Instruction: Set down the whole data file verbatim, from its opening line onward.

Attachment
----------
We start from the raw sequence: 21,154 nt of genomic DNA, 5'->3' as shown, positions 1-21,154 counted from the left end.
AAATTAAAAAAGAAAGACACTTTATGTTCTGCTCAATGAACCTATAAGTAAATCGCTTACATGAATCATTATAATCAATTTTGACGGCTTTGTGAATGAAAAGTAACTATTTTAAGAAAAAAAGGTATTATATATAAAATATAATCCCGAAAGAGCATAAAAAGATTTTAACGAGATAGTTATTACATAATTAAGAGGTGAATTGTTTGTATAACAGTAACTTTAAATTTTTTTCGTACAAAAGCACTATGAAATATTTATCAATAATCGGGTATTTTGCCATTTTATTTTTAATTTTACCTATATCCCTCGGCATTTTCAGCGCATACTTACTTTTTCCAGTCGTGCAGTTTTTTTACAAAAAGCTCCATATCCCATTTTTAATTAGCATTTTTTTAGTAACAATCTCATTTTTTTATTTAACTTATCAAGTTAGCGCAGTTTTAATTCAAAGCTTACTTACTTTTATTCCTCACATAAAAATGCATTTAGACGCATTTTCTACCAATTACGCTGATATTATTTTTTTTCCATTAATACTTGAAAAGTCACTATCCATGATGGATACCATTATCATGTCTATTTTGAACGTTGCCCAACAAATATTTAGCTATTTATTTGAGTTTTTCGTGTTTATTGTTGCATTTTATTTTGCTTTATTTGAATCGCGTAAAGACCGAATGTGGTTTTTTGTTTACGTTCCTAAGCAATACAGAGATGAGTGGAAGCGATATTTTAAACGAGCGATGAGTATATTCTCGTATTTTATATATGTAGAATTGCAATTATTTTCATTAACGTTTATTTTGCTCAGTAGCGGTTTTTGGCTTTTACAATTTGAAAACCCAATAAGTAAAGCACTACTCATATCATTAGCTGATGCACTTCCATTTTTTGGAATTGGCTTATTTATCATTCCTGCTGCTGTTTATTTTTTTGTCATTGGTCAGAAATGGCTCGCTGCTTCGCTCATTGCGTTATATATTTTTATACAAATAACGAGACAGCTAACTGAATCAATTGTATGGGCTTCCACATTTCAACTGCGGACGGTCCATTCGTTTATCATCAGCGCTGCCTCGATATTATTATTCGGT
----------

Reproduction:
We start from the raw sequence: 21,154 nt of genomic DNA, 5'->3' as shown, positions 1-21,154 counted from the left end.
AAATTAAAAAAGAAAGACACTTTATGTTCTGCTCAATGAACCTATAAGTAAATCGCTTACATGAATCATTATAATCAATTTTGACGGCTTTGTGAATGAAAAGTAACTATTTTAAGAAAAAAAGGTATTATATATAAAATATAATCCCGAAAGAGCATAAAAAGATTTTAACGAGATAGTTATTACATAATTAAGAGGTGAATTGTTTGTATAACAGTAACTTTAAATTTTTTTCGTACAAAAGCACTATGAAATATTTATCAATAATCGGGTATTTTGCCATTTTATTTTTAATTTTACCTATATCCCTCGGCATTTTCAGCGCATACTTACTTTTTCCAGTCGTGCAGTTTTTTTACAAAAAGCTCCATATCCCATTTTTAATTAGCATTTTTTTAGTAACAATCTCATTTTTTTATTTAACTTATCAAGTTAGCGCAGTTTTAATTCAAAGCTTACTTACTTTTATTCCTCACATAAAAATGCATTTAGACGCATTTTCTACCAATTACGCTGATATTATTTTTTTTCCATTAATACTTGAAAAGTCACTATCCATGATGGATACCATTATCATGTCTATTTTGAACGTTGCCCAACAAATATTTAGCTATTTATTTGAGTTTTTCGTGTTTATTGTTGCATTTTATTTTGCTTTATTTGAATCGCGTAAAGACCGAATGTGGTTTTTTGTTTACGTTCCTAAGCAATACAGAGATGAGTGGAAGCGATATTTTAAACGAGCGATGAGTATATTCTCGTATTTTATATATGTAGAATTGCAATTATTTTCATTAACGTTTATTTTGCTCAGTAGCGGTTTTTGGCTTTTACAATTTGAAAACCCAATAAGTAAAGCACTACTCATATCATTAGCTGATGCACTTCCATTTTTTGGAATTGGCTTATTTATCATTCCTGCTGCTGTTTATTTTTTTGTCATTGGTCAGAAATGGCTCGCTGCTTCGCTCATTGCGTTATATATTTTTATACAAATAACGAGACAGCTAACTGAATCAATTGTATGGGCTTCCACATTTCAACTGCGGACGGTCCATTCGTTTATCATCAGCGCTGCCTCGATATTATTATTCGGT